Not every Swiss Army Knife includes a corkscrew, though it is still considered fairly standard. Seasoned outdoorsmen have found many uses for SAK corkscrews aside from simply opening wine bottles. Scope the internet and you’ll find people using them to hand mosquito netting, undo knots, and more. 

Bottle opener

SAKs are extremely useful for opening prepackaged food, making them an ideal tool for camping or hiking when you are relying on packaged, shelf-stable food that you carry with you. Bottle openers are routinely included on most Swiss Army Knives.


While the original SAKs did not include scissors, they have been included in most models for many years. These small scissors are operated with a spring, which lets them stay open. Some types include a screw or hook so that you can replace the scissors if needed.


Swiss knife on hand.

While one of the main uses of SAKs is opening food on campgrounds or battlefields, another is basic hygiene. Tweezers are often included. This can be extremely useful for removing splinters or other debris from your skin. 

Wire Stripper

Some SAKs include a wire stripper tool, often included in the side of the bottle opener. These are used to remove insulation from electrical wires (though creative outdoorsmen have found many other uses for them as well).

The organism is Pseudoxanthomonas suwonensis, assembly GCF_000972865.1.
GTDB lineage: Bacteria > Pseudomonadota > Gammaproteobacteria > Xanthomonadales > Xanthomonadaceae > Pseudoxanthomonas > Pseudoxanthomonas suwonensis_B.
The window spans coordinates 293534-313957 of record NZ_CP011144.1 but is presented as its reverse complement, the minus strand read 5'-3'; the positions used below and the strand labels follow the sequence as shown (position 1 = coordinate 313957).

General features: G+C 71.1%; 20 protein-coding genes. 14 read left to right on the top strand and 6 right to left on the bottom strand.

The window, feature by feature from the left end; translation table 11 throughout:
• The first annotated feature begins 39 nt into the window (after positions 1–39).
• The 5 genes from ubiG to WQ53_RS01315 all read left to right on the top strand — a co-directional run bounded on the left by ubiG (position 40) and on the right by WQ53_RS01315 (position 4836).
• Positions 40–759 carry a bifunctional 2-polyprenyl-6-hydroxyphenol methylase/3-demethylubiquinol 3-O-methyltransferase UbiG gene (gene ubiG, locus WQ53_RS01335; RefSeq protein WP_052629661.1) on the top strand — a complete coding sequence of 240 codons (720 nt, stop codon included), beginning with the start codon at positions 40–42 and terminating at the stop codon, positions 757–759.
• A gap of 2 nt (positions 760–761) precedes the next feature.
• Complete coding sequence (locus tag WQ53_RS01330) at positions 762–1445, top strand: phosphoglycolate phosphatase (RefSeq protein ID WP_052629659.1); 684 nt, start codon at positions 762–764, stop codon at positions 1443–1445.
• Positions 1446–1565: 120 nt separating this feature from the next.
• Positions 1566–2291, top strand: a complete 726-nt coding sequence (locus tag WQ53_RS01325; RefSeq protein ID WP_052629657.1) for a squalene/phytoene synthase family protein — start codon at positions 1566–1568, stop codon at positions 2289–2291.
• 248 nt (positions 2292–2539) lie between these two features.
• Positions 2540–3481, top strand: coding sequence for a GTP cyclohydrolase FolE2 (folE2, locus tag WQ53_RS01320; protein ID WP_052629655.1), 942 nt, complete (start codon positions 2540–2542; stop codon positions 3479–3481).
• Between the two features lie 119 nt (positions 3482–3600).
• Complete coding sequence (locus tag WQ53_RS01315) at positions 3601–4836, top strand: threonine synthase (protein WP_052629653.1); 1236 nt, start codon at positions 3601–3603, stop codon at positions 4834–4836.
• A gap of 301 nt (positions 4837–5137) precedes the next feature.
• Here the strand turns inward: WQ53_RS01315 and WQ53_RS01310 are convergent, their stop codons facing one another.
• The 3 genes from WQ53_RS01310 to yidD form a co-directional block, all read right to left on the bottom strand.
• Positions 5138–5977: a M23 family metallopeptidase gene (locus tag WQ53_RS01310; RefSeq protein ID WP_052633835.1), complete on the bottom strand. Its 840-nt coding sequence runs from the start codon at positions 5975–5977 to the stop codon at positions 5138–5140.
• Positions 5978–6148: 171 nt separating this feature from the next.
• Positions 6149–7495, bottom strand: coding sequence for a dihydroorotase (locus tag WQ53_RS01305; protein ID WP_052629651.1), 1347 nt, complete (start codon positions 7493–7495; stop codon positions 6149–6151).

Another basic tool of almost any Swiss Army Knife, many models include two or more. These might be a flathead and Phillips head or two of the same variety in different sizes. It’s not uncommon to find a SAK with two Phillip head screwdrivers, one for large screws and one for small ones. 


A reamer is a tool for punching holes in thick material such as leather. It can be useful for enlarging holes in materials while camping. 


Many SAKs include a multipurpose hook, which can be used to carry several heavy items at once. Some hooks can support up to 200 lbs at a time. 

Wood Saw

Men using wood saw on swiss knife.